Marijuana Ban Should Go Up In Smoke

  Marijuana Ban Should Go Up In Smoke

Posted by CN Staff on February 06, 2009 at 05:27:43 PT
By Cole Wenzel, The Daily Cardinal  
Source: Daily Cardinal 

USA -- Until Wednesday, I was going to keep my mouth shut about the media’s obsession with Michael Phelps hitting a bong. But, in the midst of my Digging, I found an article on titled “Police Looking to Charge Michael Phelps for Smoking Pot.” This has gone too far—much too far. Are the police really going to charge an Olympian for recreational marijuana smoking, something that allegedly happened all the way back in November? Richland County Sheriff Leon Lott claims, “If someone breaks a law in Richland County, we have an obligation as law enforcement to investigate and to bring charges.” Must we pry further into this “mistake” that our beloved, smiling, gold-medal winning, American swimmer made at some college party?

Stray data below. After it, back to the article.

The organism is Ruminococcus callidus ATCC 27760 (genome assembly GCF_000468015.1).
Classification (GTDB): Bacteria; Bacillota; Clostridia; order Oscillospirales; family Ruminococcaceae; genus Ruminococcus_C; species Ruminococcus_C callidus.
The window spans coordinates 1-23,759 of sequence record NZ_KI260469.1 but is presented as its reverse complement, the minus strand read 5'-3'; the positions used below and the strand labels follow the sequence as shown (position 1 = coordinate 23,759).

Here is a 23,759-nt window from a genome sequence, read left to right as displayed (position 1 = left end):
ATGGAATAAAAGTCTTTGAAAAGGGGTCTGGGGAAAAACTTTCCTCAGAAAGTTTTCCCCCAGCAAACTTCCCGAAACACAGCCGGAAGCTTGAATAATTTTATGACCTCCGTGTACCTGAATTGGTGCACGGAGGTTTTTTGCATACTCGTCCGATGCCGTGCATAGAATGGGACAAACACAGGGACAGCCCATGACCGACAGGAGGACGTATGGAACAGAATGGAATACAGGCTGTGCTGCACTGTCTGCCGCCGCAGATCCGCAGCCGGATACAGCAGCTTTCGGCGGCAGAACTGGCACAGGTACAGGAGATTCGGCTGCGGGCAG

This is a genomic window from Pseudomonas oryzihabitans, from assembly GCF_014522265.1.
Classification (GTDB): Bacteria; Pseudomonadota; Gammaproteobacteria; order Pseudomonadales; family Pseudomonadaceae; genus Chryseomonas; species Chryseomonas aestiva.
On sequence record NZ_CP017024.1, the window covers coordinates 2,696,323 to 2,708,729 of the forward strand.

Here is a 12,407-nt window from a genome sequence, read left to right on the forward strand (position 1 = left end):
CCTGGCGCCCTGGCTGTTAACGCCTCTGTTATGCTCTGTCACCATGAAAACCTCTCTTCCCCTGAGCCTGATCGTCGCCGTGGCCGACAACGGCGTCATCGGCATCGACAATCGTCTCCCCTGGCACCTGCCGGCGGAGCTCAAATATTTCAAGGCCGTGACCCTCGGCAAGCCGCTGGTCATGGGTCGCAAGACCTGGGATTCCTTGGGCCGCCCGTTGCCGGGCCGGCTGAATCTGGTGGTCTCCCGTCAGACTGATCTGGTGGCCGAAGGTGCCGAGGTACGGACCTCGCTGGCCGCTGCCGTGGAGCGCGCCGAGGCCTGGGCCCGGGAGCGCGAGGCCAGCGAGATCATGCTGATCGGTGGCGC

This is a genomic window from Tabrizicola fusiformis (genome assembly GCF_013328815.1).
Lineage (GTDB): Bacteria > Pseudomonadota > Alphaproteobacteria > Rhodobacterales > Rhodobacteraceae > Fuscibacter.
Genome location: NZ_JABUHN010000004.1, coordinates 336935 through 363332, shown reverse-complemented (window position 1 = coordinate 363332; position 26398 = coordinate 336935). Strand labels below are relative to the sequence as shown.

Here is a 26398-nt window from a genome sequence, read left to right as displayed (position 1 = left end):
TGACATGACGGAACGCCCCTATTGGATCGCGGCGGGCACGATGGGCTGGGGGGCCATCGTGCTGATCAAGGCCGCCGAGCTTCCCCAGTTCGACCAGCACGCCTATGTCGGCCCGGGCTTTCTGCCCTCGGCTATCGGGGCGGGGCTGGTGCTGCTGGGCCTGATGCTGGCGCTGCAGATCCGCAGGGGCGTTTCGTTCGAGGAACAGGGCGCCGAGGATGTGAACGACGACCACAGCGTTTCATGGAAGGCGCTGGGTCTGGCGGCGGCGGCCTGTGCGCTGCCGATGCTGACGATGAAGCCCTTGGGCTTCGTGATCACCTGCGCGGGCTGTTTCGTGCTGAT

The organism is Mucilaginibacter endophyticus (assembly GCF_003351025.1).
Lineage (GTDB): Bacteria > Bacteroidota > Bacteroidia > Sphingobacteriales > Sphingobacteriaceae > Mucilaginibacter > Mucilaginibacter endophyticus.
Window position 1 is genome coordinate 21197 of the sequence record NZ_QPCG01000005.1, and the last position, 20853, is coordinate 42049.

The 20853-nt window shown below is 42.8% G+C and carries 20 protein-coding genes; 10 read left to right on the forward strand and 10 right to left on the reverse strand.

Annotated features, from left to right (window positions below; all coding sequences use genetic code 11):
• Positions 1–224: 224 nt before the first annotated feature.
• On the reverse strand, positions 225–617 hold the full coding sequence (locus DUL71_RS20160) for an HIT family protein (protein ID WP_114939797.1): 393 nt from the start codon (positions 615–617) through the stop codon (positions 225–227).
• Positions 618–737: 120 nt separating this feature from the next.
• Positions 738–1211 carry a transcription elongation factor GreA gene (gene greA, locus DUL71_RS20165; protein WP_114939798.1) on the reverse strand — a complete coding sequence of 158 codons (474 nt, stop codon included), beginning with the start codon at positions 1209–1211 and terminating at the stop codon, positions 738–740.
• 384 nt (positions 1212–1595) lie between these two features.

Let’s not forget that some time back in 2004 Phelps had to suffer 18 months probation for a DUI charge. So, it is clear that Phelps is no stranger to the occasional substance abuse—as few of us are that attend college at prestigious Big Ten institutions (Phelps did at Michigan). The powers that be are blowing this out of proportion. It is completely absurd to be taking such drastic and hostile action as investigating such an act, a mostly harmless one at that, which took place three months ago.What’s more, the goofy dolphin-man has already issued his apology, citing the behavior as “regrettable.” On the Fox News program “Red Eye” the other day, the commentators began discussion of this incident and came to the careful conclusion that Phelps even had a good “bong stance,” clearly indicating that he is no novice to the likes of the Schedule I substance.Let us examine the situation logically. Michael Phelps willingly and knowingly smoked a bong, supposedly some time in November. Recently, a British tabloid got ahold of a photograph of Michael Phelps in the act. This would have to mean that someone at the party, perhaps an acquaintance of Phelps, snapped the photograph and, later, someone submitted the photo for print in the paper. Now published, the world has freaked out and cannot believe that swimming’s poster boy would commit such a horrible act. Naturally, being an intelligent businessman and public relations person, Phelps has thoroughly apologized for his heinous act. This is where everything should have stopped—even university police and Columbia, South Carolina, police have decided not to pursue any charges. But the damn sheriff’s department is simply too just of an institution to let this slide.What really comes out of this whole debacle is the fact that the most winning Olympian in history not only drinks (as the DUI showed us), but also indulges in marijuana from time to time. If Phelps, the amazing role model and inspiration for Americans, can do the amazing things he does and still smoke some pot, perhaps we need to reconsider our stance on the issue of marijuana use.Currently, marijuana sits on the top of the list of America’s worst drugs. The DEA drug-scheduling system, which came about in the Controlled Substances Act of 1970, was an early part of Nixon’s War on Drugs, which we still wage today. The system is composed of a five-part scheduling system, ranging from I through V, I being most severe. The definition of a Schedule I drug is as follows: a) The drug or other substance has a high potential for abuse, b) The drug or other substance has no currently accepted medical use in treatment in the United States, c) There is no provision for safe use of the drug or other substance under medical supervision.There are currently 13 states where medical marijuana is legal under state law. Clearly, marijuana does not meet the criteria of a Schedule I drug. Other drugs on this list include heroin and ecstasy (MDMA). What may be more alarming, though, is the fact that the Schedule II, a lesser classification, includes such drugs as cocaine and opium. Logically, marijuana should not hold such stern unlawful status.I think it is time for our nation to recognize the relevance of Michael Phelps’ marijuana use. He is the embodiment of a great American. He possesses great willpower, determination and perhaps greatest of all, he has a hell of a work ethic. If such an individual chooses to recreationally use marijuana, maybe as an alternative to drinking alcohol, and can still reach the monumental pedestals that he does, then perhaps it is time we consider a more logical approach to this legal travesty.Cole Wenzel is a sophomore majoring in business. Note: If we can learn anything from the recent troubles of Michael Phelps, it's that marijuana should not be illegal in the U.S.Source: Daily Cardinal (U of WI, Madison, Edu)Author: Cole Wenzel, The Daily CardinalPublished: February 6, 2009 Copyright: 2009 The Daily Cardinal Newspaper CorporationWebsite: http://www.dailycardinal.comContact: opinion dailycardinal.comURL: Articles: Arrest Michael Phelps! Takes a Hit